Archaeologists excavating a burial mound at the Mozu-Furuichi Kofun Group, a UNESCO World Heritage Site in Osaka Prefecture in southern Japan, have found the remains of a rare wooden haniwa statue. Haniwa statues are usually made of unglazed clay. Wooden examples are extremely uncommon. The recent find, at a height of 3.5 meters (11.5 feet), also has the distinction of being the tallest haniwa ever found, easily outstripping the 2.6-meter (8.5 feet)-tall Iwami-style specimen found at the Ohakayama Kofun in the city of Tenri in neighboring Nara Prefecture.
The statue is almost 30 inches (76 centimeters) wide at its widest point and around 3 inches (8 centimeters) thick, making it the largest overall haniwa to be found in Japan so far, according to the Japan Times . According to the education board of the city of Habikino, the haniwa was found during an excavation of a moat surrounding the 315-feet (96 meters)-long keyhole-shaped Minegazuka Kofun burial mound built in the late fifth century.
Reporter demonstrating the size of the haniwa statue. (ytv news / YouTube Screenshot )
Haniwa Statues – Rich Sources of Information for the Kofun Period
Haniwa are hollow funerary objects, Arkeonews reports. Haniwa were typically large, many nearly life-sized. Beginning as cylindrical, jar, or bell-shaped objects made by stacking coils of clay, haniwa evolved in a number of ways during the Kofun period (c. 250 to 600 AD).
In the early fourth century, house-shaped haniwa were placed alongside cylindrical ones on top of the mounds. By the mid-fifth century, haniwa were shaped like objects (swords, shields, quivers, parasols), people (priests, warriors, maidens) and animals (horses, dogs, boars, ducks) and were lined up or arranged in clusters around the edges of the tombs, according to the History Blog . The arrangements may have had ritual significance.
Haniwa in dancing form, excavated from Nohara Tumulus, Kumagaya-shi, Saitama, Kofun period, 500s AD, ceramic. Tokyo National Museum. ( Public Domain )
Haniwa provide important information about the Kofun period’s clothing, ornaments, hairstyles, weapons, tools, and architecture. They indicate that by around 250 AD, Japan had a strong state. This state is known by various names, one being the Yamato polity. It operated largely from the present-day Nara, Kyoto, and Osaka prefectures.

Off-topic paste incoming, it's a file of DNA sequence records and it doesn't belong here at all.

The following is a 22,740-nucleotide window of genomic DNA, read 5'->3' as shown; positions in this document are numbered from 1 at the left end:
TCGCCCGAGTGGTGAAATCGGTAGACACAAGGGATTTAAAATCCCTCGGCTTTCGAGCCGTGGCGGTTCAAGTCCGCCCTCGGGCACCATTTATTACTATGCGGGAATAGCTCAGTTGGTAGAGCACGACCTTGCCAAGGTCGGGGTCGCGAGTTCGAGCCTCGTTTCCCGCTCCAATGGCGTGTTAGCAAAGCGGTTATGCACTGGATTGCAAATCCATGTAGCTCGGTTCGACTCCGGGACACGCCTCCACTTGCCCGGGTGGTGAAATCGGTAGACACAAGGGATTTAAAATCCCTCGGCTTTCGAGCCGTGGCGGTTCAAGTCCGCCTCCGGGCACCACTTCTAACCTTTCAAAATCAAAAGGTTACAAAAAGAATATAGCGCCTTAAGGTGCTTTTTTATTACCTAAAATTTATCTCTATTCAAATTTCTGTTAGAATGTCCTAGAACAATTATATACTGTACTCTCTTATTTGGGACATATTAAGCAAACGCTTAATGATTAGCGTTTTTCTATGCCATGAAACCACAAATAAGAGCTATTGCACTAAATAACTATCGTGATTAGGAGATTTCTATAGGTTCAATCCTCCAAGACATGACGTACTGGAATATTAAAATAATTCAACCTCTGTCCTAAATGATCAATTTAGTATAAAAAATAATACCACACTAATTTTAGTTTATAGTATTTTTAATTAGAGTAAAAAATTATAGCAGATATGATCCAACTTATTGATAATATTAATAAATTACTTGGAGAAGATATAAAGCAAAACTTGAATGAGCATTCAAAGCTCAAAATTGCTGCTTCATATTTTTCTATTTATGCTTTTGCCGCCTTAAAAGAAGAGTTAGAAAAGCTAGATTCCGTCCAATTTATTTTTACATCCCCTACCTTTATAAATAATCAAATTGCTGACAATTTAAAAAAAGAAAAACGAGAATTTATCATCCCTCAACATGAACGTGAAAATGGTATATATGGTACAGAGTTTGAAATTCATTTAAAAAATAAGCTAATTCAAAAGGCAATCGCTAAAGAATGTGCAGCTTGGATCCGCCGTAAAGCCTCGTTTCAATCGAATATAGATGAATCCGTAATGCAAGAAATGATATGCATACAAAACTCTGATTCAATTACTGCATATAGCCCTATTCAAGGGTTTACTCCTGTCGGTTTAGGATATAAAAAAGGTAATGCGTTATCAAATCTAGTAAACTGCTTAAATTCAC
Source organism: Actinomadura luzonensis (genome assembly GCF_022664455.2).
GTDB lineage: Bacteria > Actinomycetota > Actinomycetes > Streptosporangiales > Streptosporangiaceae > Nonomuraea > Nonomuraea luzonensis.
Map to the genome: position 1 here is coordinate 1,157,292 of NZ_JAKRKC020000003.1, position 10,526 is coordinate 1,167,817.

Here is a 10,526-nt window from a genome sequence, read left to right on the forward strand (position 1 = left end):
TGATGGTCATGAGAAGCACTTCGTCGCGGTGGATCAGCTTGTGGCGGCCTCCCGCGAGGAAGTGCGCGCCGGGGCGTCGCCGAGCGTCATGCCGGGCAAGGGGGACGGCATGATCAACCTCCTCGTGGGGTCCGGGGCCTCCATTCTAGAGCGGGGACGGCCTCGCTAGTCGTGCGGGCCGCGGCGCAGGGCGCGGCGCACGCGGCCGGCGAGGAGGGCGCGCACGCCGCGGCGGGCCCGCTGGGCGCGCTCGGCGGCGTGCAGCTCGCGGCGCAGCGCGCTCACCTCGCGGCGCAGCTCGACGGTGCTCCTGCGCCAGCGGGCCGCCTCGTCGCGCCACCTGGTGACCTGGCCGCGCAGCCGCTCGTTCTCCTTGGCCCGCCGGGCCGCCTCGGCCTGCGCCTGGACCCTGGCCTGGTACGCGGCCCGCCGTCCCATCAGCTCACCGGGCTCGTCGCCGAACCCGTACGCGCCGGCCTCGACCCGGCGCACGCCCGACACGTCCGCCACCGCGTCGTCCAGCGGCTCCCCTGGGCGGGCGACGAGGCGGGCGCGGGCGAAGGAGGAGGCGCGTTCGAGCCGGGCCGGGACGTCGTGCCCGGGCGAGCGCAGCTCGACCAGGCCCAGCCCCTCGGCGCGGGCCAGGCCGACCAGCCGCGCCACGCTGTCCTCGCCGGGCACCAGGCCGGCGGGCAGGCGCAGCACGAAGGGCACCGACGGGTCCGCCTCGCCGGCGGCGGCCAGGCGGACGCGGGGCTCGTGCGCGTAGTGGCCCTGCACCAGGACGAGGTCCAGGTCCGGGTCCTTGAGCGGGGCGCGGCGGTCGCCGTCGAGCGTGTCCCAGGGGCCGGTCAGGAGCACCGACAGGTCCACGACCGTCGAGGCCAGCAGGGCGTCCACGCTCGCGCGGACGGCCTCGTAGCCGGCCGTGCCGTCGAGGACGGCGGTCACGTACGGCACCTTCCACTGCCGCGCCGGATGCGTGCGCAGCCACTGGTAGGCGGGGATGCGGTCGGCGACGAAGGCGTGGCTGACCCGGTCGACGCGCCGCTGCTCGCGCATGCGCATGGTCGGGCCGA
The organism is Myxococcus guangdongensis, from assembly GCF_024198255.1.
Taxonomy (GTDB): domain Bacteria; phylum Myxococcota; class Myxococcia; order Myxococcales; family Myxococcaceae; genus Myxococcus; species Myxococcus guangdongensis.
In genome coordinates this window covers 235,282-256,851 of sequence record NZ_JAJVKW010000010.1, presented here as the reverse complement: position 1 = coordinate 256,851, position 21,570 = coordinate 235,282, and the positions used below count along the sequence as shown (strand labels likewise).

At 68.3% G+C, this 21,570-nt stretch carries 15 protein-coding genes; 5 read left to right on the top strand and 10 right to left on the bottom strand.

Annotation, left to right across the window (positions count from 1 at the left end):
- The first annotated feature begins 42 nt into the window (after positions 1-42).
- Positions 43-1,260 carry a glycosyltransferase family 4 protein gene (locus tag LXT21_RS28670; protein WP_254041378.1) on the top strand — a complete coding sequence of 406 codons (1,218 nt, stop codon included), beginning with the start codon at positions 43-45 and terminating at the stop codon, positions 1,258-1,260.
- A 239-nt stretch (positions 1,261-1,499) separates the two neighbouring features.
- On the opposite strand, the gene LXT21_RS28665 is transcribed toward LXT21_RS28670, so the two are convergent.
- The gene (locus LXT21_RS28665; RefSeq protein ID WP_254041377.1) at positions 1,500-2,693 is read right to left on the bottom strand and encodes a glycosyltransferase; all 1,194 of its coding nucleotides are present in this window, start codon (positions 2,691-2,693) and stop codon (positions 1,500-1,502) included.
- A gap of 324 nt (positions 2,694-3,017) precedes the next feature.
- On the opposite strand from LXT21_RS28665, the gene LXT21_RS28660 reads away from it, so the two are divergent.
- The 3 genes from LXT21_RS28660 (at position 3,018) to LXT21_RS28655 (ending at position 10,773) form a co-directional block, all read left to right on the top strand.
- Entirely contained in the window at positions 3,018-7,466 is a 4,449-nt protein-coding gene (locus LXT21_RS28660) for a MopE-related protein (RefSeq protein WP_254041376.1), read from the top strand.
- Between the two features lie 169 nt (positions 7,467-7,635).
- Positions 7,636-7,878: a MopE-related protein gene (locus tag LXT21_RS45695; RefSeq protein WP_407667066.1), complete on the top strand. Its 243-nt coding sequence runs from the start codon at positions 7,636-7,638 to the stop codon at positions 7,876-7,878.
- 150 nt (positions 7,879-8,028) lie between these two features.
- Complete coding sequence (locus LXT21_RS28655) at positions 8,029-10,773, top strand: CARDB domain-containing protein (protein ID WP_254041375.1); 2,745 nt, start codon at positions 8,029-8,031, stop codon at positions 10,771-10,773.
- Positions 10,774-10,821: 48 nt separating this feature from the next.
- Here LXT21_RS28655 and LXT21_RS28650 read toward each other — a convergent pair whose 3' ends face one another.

The Minegazuka Kofun Haniwa
The recently found statue is an Iwami-style haniwa, which “has only been found at 15 kofun tumuli in Japan so far”, an official of the Habikino education board has been quoted by Arkeonews as saying. “The haniwa is a very rare artifact as it is made of kōyamaki (Japanese umbrella pine ), which was a type of wood favored by people in power at the time,” the official added.
According to Hiroaki Suzuki of the Nara Prefectural Government’s cultural property preservation division, “Wooden haniwa made out of kōyamaki, which can be logged in only a few areas in Japan, have only been found from kofun tumuli in the Kinki region and are extremely few in number.”
The Minegazuka Kofun ancient burial mound in Habikino, Osaka Prefecture. ( HABIKINO BOARD OF EDUCATION / VIA KYODO )
The Mounded Tombs of the Mozu-Furuichi Kofun Group
The Mozu- Furuichi Kofun complex is located on a plateau above the Osaka plain and consists of 49 kofun (Japanese for old mounds) – large, mounded burial tombs. A rich source of information about Japanese society from the third to the sixth century AD, particularly the lifestyles of the elite, the Mozu- Furuichi Kofun group has been designated a UNESCO World Heritage Site.
This group of 49 burial mounds, arranged in the two main Mozu and Furuichi clusters, has been chosen for the World Heritage site status from a total of 160,000 kofun in Japan as being the richest material representation of the period. The Mozu- Furuichi kofun are thought to house the dead from imperial and noble clans, and some are royal tombs or Ryobo. The kofun show that elaborate practices governed burial of the dead in Japan in the period and a sophisticated funerary system was in place.
Mozu-Furuichi kofun group. ( TM / Adobe Stock)
They were built in a variety of shapes from scallop and square to circle, but were typically keyhole-shaped or zenp ken fun (“front squared, rear rounded tomb”). The square section formed the front while the rear chamber where the dead person or persons were interred was rounded. The kofun show Japan’s technical advancement in earthen constructions .
The earliest surviving keyhole tombs from the third century are to be found, however, in the neighboring Nara Prefecture, including Sakurai’s colossal Hashihaka kofun. It measures approximately 280 meters (918 feet) in length and 30 meters (98 feet) in height.
While haniwa statues tended to be large, many being life-sized, the recent find is remarkable for not only being giant-sized but also a rare wooden specimen. Archaeologists will study it in detail to understand its significance.
Top image: The rare wooden haniwa statue found in the Osaka Prefecture, Japan . Source: HABIKINO BOARD OF EDUCATION / VIA KYODO
By Sahir Pandey